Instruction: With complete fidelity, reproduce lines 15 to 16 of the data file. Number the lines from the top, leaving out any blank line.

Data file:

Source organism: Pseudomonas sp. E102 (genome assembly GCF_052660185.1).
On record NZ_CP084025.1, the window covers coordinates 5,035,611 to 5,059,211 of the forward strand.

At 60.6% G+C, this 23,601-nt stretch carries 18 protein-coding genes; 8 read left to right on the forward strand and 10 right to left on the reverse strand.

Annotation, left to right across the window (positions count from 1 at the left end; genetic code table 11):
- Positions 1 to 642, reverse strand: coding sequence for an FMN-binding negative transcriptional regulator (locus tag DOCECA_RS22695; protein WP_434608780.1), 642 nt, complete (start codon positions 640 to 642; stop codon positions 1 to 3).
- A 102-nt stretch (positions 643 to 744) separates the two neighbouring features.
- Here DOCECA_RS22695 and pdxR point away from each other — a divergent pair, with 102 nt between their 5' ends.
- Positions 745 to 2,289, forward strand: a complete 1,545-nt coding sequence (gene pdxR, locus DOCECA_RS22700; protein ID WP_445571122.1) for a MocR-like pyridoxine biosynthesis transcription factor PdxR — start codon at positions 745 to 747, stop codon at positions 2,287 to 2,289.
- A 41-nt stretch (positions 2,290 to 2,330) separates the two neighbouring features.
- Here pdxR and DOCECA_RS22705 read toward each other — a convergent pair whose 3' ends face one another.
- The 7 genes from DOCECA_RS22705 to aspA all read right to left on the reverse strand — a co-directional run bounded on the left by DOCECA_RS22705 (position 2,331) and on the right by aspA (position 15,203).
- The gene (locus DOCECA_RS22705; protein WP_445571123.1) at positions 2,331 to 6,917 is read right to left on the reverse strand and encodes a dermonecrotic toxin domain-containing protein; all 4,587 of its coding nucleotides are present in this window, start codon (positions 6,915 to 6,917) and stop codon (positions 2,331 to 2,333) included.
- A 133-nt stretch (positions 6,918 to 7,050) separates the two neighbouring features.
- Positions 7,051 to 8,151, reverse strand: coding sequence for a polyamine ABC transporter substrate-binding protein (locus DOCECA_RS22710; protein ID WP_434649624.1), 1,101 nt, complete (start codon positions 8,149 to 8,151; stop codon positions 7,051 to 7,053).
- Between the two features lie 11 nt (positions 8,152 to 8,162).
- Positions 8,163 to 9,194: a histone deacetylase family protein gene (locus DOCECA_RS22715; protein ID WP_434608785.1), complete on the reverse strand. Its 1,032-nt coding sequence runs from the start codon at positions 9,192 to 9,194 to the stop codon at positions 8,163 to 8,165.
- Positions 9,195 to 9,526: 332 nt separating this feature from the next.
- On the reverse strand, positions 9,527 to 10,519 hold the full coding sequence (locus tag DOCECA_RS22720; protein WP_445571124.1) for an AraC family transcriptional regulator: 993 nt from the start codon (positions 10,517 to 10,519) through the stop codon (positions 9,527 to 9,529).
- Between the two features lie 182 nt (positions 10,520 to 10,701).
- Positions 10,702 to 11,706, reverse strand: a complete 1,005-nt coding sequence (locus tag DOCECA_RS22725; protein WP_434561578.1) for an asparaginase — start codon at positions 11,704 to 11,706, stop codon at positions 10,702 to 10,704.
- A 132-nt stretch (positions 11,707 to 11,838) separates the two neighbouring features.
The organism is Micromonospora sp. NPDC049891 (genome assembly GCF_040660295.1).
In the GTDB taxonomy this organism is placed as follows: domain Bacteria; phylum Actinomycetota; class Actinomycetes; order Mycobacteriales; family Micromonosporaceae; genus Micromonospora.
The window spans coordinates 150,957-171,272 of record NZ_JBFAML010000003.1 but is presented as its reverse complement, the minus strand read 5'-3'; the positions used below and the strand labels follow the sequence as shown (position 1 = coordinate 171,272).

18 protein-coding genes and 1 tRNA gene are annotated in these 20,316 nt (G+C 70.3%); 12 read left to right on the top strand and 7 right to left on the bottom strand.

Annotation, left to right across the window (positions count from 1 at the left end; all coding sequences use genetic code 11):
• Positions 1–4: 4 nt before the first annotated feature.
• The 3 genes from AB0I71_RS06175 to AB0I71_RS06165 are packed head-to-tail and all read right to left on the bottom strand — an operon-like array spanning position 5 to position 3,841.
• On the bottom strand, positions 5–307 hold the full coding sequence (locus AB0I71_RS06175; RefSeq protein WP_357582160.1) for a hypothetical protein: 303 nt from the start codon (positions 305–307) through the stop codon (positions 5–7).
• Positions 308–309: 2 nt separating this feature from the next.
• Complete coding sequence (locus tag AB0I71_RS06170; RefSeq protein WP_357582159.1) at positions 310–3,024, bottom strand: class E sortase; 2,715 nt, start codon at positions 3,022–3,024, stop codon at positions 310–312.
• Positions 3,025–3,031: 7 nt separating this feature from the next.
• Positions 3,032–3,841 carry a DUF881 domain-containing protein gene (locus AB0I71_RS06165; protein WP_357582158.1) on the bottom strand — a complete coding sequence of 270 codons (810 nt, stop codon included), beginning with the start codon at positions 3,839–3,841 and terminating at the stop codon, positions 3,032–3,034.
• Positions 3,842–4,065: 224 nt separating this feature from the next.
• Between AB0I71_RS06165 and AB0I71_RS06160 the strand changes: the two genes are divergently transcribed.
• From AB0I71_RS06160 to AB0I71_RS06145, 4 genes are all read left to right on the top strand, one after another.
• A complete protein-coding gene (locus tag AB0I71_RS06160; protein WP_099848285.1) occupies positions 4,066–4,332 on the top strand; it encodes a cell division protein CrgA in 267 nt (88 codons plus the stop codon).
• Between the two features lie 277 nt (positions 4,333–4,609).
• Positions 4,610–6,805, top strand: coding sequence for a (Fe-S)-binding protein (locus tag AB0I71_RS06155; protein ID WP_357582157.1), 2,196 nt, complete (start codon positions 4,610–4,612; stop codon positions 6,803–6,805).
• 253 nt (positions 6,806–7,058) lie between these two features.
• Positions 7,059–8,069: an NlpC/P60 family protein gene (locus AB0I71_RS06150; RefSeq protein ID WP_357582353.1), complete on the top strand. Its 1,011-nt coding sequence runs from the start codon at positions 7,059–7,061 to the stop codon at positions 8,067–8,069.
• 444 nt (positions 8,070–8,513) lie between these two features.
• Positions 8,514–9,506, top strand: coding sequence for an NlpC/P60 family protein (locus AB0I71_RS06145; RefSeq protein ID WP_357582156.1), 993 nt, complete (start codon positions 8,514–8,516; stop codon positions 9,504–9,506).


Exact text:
- Between the two features lie 11 nt (positions 8,152 to 8,162).
- Positions 8,163 to 9,194: a histone deacetylase family protein gene (locus DOCECA_RS22715; protein ID WP_434608785.1), complete on the reverse strand. Its 1,032-nt coding sequence runs from the start codon at positions 9,192 to 9,194 to the stop codon at positions 8,163 to 8,165.